Effect of efonidipine and ACE inhibitors on proteinuria in human hypertension with renal impairment

Koichi Hayashi, Hiroo Kumagai, Takao Saruta

Research output: Contribution to journalArticle

50 Citations (Scopus)

Abstract

Background: Although several lines of recent studies fail to demonstrate the beneficial action of calcium antagonists, a novel dihydropyridine efonidipine, which possesses dilatory action of both afferent and efferent arterioles and, therefore, shares the renal microvascular action with angiotensin converting enzyme (ACE) inhibitors, is reported to exhibit renal protection in experimental animals. Methods: The present study evaluated the effect of efonidipine and ACE inhibitors on blood pressure (BP) and proteinuria. Sixty-eight hypertensive patients with renal impairment (serum creatinine, > 1.5 mg/dL) or chronic renal parenchymal disease were randomly assigned to efonidipine or ACE inhibitor treatment. Of the 68 patients, 23 were treated with efonidipine and 20 with ACE inhibitors; these patients were analyzed for the 48-week study. Results: Both efonidipine and ACE inhibitors produced a similar degree of reductions in BP (efonidipine, from 161 ± 2/93 ± 2 to 142 ± 5/82 ± 2 mm Hg; ACE inhibitor, from 163 ± 3/95 ± 2 to 141 ± 5/83 ± 2 mm Hg), and maintained creatinine clearance for 48 weeks. Proteinuria tended to decrease in both groups, and a significant reduction was observed in proteinuric patients (> 1 g/day) (efonidipine, from 2.7 ± 0.3 to 2.1 ± 0.3 g/day; ACE inhibitor, from 3.0 ± 0.4 to 2.0 ± 0.5 g/day). Of interest, efonidipine decreased proteinuria in proteinuric patients who failed to manifest decreases in systemic BP. Finally, the incidence of adverse effects, including hyperkalemia and cough, was less in the efonidipine-treated group. Conclusions: Both efonidipine and ACE inhibitors preserved renal function in hypertensive patients with renal impairment. The antiproteinuric effect was apparent in patients with greater proteinuria. The beneficial action of efonidipine, along with fewer side effects, may favor the use of this agent in the treatment of hypertension with renal impairment.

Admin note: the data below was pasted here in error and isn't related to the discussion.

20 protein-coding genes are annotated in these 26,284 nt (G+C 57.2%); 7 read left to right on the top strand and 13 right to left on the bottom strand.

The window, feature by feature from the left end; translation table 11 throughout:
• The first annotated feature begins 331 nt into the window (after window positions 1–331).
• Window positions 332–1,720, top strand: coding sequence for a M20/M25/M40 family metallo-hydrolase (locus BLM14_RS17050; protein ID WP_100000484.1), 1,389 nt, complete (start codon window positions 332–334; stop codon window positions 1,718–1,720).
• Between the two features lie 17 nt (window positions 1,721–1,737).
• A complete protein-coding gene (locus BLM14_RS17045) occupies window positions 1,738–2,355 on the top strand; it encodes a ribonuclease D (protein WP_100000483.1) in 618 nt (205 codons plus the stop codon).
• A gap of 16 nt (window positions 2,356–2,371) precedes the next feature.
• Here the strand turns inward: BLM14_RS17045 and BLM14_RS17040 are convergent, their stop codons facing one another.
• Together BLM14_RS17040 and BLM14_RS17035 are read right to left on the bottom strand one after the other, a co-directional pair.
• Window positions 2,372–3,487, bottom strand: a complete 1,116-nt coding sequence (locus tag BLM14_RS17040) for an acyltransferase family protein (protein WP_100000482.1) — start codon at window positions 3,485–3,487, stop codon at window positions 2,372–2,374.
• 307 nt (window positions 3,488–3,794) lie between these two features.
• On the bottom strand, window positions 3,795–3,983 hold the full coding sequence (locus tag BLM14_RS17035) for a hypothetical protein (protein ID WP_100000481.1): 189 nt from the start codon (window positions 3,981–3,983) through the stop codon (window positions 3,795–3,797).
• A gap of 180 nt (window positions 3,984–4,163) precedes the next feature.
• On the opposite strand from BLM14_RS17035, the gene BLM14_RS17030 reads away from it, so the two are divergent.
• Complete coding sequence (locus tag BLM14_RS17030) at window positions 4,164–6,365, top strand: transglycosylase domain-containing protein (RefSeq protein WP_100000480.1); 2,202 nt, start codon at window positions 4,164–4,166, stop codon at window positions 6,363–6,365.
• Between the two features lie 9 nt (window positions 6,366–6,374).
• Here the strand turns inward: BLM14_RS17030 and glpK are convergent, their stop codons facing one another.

Original languageEnglish
Pages (from-to)116-122
Number of pages7
JournalAmerican Journal of Hypertension
Volume16
Issue number2
DOIs
Publication statusPublished - 2003 Feb 1

Fingerprint

Renal Hypertension
Proteinuria
Angiotensin-Converting Enzyme Inhibitors
Kidney
Blood Pressure
Creatinine
efonidipine
Hyperkalemia
Arterioles
Chronic Renal Insufficiency
Cough
Calcium

Keywords

  • ACE inhibitors
  • Efonidipine
  • Hypertension
  • Proteinuria
  • Renal disease

ASJC Scopus subject areas

  • Cardiology and Cardiovascular Medicine

Cite this

Effect of efonidipine and ACE inhibitors on proteinuria in human hypertension with renal impairment. / Hayashi, Koichi; Kumagai, Hiroo; Saruta, Takao.

In: American Journal of Hypertension, Vol. 16, No. 2, 01.02.2003, p. 116-122.

Research output: Contribution to journalArticle

Hayashi, Koichi ; Kumagai, Hiroo ; Saruta, Takao. / Effect of efonidipine and ACE inhibitors on proteinuria in human hypertension with renal impairment. In: American Journal of Hypertension. 2003 ; Vol. 16, No. 2. pp. 116-122.
@article{be49968b5abc4a70949acd0a91fc612b,
title = "Effect of efonidipine and ACE inhibitors on proteinuria in human hypertension with renal impairment",